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Keywords:

  • X-linked mental retardation;
  • MRX21;
  • linkage analysis;
  • IL1RAPL1 gene;
  • stop mutation

Abstract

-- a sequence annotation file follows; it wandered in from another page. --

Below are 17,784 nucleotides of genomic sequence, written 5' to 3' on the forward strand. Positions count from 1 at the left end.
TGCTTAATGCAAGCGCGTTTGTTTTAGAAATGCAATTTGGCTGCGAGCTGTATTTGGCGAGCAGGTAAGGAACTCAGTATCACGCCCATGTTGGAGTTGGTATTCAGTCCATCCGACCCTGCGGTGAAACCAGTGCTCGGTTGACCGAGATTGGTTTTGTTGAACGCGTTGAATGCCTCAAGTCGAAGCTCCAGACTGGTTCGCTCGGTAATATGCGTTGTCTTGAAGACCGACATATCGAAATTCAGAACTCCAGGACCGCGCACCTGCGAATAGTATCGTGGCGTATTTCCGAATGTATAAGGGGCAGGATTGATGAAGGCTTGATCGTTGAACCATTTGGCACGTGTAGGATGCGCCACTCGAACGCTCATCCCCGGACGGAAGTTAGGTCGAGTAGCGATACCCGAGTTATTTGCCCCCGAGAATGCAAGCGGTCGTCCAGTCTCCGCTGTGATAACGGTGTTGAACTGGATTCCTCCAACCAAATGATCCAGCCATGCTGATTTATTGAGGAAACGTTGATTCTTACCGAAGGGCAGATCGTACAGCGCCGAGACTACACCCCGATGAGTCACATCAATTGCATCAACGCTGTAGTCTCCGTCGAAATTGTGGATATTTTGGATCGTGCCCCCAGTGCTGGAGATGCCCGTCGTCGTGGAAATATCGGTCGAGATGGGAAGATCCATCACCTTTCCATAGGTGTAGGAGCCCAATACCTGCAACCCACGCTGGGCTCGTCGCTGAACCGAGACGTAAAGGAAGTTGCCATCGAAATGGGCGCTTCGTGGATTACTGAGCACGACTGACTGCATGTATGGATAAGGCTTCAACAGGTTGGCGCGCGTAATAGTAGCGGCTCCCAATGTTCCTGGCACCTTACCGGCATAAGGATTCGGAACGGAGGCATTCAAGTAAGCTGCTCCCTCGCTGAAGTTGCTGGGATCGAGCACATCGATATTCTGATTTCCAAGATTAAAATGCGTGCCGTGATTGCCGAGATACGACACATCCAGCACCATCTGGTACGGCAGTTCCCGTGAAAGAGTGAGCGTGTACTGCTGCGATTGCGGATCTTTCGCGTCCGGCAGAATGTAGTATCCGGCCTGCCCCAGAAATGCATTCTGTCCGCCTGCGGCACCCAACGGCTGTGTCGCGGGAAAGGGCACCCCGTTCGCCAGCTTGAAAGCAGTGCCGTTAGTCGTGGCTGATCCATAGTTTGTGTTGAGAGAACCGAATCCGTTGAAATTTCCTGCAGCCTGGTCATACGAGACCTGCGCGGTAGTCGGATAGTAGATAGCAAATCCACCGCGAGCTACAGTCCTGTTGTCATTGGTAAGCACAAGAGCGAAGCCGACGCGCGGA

X-linked mental retardation (XLMR) is a genetically heterogeneous condition, due to mutations in at least 50 genes, involved in functioning of the central nervous system and located on the X chromosome. Nonspecific XLMR (MRX) is characterized essentially by mental retardation transmitted by X-linked inheritance. More than 80 extended MRX pedigrees have been reported to date, which have been distinguished exclusively by physical position of the corresponding gene on the X chromosome, established by linkage analysis. One such family, MRX21, which was described by us in 1993 and localized to Xp11.4-pter, has now been reanalyzed with additional markers and after one more affected individual had became available. This extra information allowed a significant reduction of the linkage interval and, eventually, identification of the mutant gene. A stop mutation in exon 10 of the IL1RAPL1 gene (in Xp21) was found in the four affected males and in obligate carriers, allowing conclusive counseling of other family members of uncertain carrier status. The W487X mutation results in the production of a truncated IL1RAPL protein, comprised of the extracellular Ig-like domain and transmembrane tract, but lacking the last 210 aminoacids of the cytoplasmic domain. MRX21 is the first extended MRX family with a point mutation in IL1RAPL1 and the second with a stop mutation, which had been previously found only in a small family. Our report confirms the role of the IL1RAPL1 gene in causing nonspecific mental retardation in males and underlines the importance of detailed linkage analysis before candidate gene mutational screening. © 2006 Wiley-Liss, Inc.